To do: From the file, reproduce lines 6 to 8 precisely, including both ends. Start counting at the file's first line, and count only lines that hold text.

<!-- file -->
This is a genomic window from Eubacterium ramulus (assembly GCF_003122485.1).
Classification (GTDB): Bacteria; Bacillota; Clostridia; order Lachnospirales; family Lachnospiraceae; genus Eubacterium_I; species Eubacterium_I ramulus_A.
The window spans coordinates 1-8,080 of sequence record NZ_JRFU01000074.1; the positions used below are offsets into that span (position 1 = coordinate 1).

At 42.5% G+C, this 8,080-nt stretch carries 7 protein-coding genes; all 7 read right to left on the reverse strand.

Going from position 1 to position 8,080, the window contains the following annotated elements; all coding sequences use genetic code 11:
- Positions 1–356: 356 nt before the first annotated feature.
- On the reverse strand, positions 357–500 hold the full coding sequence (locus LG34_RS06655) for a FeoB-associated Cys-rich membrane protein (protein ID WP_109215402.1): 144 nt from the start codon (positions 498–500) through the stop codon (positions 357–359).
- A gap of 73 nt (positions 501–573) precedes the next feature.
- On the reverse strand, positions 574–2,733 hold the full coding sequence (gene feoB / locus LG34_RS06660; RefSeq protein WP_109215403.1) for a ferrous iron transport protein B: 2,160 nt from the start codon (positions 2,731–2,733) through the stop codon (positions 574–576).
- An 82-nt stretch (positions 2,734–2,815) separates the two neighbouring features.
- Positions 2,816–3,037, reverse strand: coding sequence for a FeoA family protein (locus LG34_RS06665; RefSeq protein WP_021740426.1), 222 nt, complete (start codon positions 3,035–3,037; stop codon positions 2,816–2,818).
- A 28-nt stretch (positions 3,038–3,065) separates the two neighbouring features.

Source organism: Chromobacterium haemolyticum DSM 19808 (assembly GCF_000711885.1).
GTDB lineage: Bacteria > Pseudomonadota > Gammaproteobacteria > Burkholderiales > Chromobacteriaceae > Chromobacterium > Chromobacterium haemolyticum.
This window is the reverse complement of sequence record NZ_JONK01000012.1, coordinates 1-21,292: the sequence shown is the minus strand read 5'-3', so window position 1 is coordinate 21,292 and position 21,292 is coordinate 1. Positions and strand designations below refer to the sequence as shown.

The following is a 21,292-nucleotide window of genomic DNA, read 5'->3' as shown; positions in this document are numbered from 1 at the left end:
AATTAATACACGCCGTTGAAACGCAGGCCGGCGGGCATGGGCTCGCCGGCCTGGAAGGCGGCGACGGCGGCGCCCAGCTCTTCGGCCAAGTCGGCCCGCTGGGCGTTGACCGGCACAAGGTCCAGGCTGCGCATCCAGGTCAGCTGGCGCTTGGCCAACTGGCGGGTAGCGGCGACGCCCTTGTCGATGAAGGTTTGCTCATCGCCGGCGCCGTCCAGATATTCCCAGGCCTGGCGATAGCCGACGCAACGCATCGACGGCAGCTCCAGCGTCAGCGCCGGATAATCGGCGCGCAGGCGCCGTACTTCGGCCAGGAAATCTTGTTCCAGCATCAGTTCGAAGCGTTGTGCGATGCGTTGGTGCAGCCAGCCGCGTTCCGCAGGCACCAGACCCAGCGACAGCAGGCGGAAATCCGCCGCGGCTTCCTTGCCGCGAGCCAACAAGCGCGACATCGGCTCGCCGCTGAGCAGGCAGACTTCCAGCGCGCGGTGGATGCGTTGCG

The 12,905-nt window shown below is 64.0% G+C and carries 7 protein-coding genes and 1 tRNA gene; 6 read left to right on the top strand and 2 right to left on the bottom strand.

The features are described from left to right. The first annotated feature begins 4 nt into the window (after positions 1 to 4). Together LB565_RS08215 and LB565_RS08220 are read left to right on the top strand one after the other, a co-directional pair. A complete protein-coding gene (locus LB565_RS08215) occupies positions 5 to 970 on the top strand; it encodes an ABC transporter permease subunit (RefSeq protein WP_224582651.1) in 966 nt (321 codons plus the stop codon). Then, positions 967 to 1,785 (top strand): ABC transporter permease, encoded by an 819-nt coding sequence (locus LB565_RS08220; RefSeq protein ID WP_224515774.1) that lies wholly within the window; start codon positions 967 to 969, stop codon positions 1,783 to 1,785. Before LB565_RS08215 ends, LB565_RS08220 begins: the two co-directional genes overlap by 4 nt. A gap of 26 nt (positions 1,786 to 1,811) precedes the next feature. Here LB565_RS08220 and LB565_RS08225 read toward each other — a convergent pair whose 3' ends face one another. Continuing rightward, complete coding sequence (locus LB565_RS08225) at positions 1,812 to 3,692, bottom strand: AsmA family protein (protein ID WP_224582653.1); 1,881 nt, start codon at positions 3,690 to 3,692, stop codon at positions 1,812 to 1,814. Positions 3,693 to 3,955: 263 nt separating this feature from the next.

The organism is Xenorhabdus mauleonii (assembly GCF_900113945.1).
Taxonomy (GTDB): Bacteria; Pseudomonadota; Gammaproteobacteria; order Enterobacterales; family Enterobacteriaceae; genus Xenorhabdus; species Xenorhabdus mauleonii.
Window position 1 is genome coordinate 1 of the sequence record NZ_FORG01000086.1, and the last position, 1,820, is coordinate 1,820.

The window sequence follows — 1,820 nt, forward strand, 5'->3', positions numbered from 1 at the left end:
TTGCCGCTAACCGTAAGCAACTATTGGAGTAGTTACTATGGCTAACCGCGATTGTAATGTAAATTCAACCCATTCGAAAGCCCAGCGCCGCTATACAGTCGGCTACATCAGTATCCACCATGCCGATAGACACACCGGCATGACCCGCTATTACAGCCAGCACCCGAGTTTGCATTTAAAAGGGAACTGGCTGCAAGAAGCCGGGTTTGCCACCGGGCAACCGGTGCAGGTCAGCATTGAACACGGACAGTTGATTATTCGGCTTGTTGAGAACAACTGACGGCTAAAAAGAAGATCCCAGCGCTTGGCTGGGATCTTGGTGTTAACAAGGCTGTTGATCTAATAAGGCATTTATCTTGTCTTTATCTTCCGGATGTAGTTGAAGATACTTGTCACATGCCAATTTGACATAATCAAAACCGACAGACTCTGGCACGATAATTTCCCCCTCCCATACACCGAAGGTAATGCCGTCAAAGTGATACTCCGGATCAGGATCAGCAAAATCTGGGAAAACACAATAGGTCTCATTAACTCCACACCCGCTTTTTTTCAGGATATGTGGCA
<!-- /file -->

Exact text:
- Positions 1–356: 356 nt before the first annotated feature.
- On the reverse strand, positions 357–500 hold the full coding sequence (locus LG34_RS06655) for a FeoB-associated Cys-rich membrane protein (protein ID WP_109215402.1): 144 nt from the start codon (positions 498–500) through the stop codon (positions 357–359).
- A gap of 73 nt (positions 501–573) precedes the next feature.